If as a young graduate you plan to be a scientist, start not just enjoying the beauty of Nature which is easy but more importantly the beauty and serenity of differential equations in particular the Schrödinger Wave Equation.

Modern physics started in 1905 with Einstein famous paper on Special theory of relativity

The year often considered as the start of modern physics is 1905. This is because in that year, Albert Einstein published his special theory of relativity, which revolutionized our understanding of space, time, and energy. Additionally, in the same year, he also published papers on the photoelectric effect and Brownian motion, further contributing to the foundation of modern physics.

Max Planck’s black body radiation formula introduced several key features:

Planck proposed that energy is quantized, meaning it can only exist in discrete units or “packets” called quanta. This was a departure from classical physics which assumed continuous energy.

The formula relates the energy of a photon (E) to its frequency (ν) through the equation \(E = hν\), where \(h\) is Planck’s constant.

The intensity of radiation emitted by a black body at a given frequency increases exponentially with frequency, which accurately described experimental observations.

Planck’s formula successfully resolved the ultraviolet catastrophe, a problem in classical physics which predicted infinite energy for high-frequency radiation.

At large wavelengths (low frequencies), the formula converges with classical physics, which was essential in ensuring Planck’s theory matched known behavior in the limit of low frequencies.

These features marked a significant departure from classical physics and laid the groundwork for the development of quantum theory.

Niels Bohr successfully used Planck’s quantization and developed his own model of the atom, known as the Bohr model, to explain the stability of atoms and line spectra.

Here’s how he did it:

Bohr proposed that electrons orbiting the nucleus could only occupy certain discrete energy levels or orbits. This was in line with Planck’s idea of quantized energy.

Bohr combined Planck’s idea with the concept of angular momentum quantization. He postulated that an electron’s angular momentum is quantized and is an integer multiple of \(h/2π\), where \(h\) is Planck’s constant.

Bohr argued that in these quantized orbits, the centripetal force required to keep the electron in its orbit was provided by the electrostatic attraction between the positively charged nucleus and the negatively charged electron.

According to Bohr, when an electron transitions between these quantized orbits, it emits or absorbs energy in the form of electromagnetic radiation. The energy of these photons is related to the energy difference between the initial and final orbits.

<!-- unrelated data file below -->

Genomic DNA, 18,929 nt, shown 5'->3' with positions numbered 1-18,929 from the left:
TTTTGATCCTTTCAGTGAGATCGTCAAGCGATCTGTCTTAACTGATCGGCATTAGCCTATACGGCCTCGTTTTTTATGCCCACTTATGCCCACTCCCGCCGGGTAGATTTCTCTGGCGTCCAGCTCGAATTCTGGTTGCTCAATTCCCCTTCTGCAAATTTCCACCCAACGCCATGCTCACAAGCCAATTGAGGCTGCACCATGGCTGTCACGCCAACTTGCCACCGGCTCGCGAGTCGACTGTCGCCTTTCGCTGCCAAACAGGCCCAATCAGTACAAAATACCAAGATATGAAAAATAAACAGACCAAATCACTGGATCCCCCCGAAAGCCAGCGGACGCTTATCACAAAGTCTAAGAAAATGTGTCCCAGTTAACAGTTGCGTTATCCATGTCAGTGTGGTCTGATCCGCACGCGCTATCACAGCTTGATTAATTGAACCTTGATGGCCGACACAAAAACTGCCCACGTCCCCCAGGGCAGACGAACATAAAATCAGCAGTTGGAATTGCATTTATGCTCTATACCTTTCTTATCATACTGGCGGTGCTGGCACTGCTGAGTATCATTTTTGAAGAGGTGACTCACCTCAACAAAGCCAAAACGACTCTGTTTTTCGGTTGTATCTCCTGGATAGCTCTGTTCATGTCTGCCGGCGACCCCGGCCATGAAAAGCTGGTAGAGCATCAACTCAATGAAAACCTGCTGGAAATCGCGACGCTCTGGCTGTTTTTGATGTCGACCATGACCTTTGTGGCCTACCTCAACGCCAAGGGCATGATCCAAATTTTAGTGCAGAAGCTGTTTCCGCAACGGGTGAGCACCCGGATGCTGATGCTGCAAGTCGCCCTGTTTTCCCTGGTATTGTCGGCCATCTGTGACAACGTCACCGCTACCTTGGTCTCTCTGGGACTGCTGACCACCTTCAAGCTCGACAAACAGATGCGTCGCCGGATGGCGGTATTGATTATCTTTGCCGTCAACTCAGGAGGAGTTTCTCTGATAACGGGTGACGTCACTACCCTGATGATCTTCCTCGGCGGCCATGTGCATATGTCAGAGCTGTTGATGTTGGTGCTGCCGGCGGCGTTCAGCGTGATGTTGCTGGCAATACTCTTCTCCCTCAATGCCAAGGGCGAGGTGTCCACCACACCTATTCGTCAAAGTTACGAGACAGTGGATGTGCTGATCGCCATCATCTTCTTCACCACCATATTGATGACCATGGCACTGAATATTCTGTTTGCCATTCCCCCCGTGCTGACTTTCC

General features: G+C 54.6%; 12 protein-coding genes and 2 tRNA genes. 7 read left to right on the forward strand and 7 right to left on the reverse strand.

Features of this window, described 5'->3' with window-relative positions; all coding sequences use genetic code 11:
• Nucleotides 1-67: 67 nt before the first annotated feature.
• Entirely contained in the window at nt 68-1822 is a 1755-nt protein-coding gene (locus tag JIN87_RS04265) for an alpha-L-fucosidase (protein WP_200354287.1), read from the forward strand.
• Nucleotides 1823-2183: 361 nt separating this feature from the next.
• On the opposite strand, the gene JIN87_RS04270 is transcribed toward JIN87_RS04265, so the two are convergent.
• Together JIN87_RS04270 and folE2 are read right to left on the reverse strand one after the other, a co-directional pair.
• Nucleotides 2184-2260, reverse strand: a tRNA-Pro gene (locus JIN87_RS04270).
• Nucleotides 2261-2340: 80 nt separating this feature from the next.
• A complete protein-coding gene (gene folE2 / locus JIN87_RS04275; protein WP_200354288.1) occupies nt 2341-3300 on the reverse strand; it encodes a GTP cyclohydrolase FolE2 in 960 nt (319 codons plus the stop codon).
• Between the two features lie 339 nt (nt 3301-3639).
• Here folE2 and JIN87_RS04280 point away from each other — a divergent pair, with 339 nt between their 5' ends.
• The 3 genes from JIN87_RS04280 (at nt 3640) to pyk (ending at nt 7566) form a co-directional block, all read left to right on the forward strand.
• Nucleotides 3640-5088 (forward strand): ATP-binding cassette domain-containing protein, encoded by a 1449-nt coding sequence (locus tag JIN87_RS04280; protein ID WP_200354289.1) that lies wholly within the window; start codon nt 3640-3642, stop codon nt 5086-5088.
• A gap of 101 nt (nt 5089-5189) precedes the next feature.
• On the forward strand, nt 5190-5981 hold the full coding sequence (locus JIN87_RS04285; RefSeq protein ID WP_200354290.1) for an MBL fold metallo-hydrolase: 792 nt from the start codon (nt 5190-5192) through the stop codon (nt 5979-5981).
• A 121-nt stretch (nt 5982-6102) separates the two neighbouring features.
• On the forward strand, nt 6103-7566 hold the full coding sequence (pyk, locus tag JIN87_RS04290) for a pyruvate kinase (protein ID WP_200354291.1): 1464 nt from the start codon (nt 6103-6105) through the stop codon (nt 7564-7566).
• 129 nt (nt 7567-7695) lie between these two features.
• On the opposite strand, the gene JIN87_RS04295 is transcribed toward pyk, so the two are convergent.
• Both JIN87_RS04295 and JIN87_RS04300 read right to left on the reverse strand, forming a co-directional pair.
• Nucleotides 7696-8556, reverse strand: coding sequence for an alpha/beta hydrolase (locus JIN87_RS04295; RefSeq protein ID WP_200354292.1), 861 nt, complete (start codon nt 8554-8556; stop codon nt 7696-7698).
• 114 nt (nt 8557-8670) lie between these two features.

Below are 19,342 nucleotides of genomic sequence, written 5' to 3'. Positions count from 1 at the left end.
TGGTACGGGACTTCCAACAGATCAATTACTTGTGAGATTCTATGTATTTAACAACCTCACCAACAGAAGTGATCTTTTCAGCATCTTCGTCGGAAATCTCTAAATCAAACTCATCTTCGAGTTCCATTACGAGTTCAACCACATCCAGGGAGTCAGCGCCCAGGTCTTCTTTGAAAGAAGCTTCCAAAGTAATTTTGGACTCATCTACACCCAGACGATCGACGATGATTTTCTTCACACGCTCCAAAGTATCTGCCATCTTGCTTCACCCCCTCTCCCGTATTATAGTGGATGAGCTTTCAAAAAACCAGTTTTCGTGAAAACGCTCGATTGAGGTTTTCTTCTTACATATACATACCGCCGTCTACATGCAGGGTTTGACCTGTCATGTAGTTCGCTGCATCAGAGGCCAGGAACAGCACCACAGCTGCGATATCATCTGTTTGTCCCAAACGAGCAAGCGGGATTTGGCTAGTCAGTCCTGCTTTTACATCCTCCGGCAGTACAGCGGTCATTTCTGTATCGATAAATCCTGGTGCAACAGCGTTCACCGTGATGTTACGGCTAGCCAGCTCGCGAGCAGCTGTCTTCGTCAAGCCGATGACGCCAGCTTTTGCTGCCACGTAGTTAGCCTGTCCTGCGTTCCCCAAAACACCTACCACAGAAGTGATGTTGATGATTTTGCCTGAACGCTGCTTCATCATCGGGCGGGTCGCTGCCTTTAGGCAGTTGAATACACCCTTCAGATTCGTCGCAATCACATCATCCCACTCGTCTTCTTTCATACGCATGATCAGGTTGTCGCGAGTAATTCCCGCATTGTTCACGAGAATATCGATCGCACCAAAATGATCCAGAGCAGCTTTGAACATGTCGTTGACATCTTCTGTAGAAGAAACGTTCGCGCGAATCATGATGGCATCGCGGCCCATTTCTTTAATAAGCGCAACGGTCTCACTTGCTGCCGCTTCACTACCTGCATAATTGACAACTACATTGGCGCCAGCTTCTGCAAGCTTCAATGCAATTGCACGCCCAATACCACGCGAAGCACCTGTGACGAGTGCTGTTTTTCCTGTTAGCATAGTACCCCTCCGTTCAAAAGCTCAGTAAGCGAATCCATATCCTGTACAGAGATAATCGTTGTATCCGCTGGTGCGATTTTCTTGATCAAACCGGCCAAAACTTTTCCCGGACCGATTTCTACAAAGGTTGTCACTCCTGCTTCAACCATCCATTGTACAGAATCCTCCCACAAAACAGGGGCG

Bohr’s model successfully explained line spectra, which are the discrete lines observed in the emission or absorption spectrum of atoms. These lines correspond to specific energy transitions of electrons between quantized orbits.

The Bohr model also addressed the stability of electrons in their orbits. Electrons would only radiate energy when transitioning between orbits, leading to stable orbits and preventing the electron from spiraling into the nucleus, as classical physics had predicted.

Bohr’s model was a major breakthrough in understanding atomic structure, and it laid the foundation for further developments in quantum mechanics. It was later expanded upon and refined by quantum theory, but Bohr’s contributions were crucial in the early stages of this revolution in physics.

Louis de Broglie proposed the concept of wave-particle duality in 1924, suggesting that particles, like electrons, could exhibit both wave-like and particle-like behavior. His idea was based on the following intuitive basis:

De Broglie was inspired by the already established wave-particle duality of light. Light was known to exhibit both wave-like properties (interference, diffraction) and particle-like properties (photoelectric effect).

De Broglie considered Einstein’s famous equation \(E=mc^2\), which demonstrated that energy (E) and mass (m) are interchangeable. This equation hinted at a fundamental connection between particles and waves.

Building on Max Planck’s work, De Broglie recognized that if energy could be quantized for photons (particles of light), it might also be possible for other particles. He suggested that particles like electrons could have wave properties associated with their motion.

De Broglie proposed that any particle with momentum P could be associated with a wavelength lambda given by h/P where h is Planck’s constant. This wavelength is now known as the de Broglie wavelength.

De Broglie’s idea was soon confirmed by experiments, most notably the electron diffraction experiments conducted by Clinton Davisson and Lester Germer in 1927. They observed interference patterns when electrons were diffracted through a crystal lattice, providing strong evidence for the wave-like nature of particles.

De Broglie’s wave-particle duality concept revolutionized our understanding of the behavior of particles at the quantum level. It laid the foundation for the development of quantum mechanics, which has become one of the most successful and fundamental theories in modern physics.

This is the famous wave particle duality of course electron diffraction experiments by Davison Germer conforms this conjuncture.

to be continued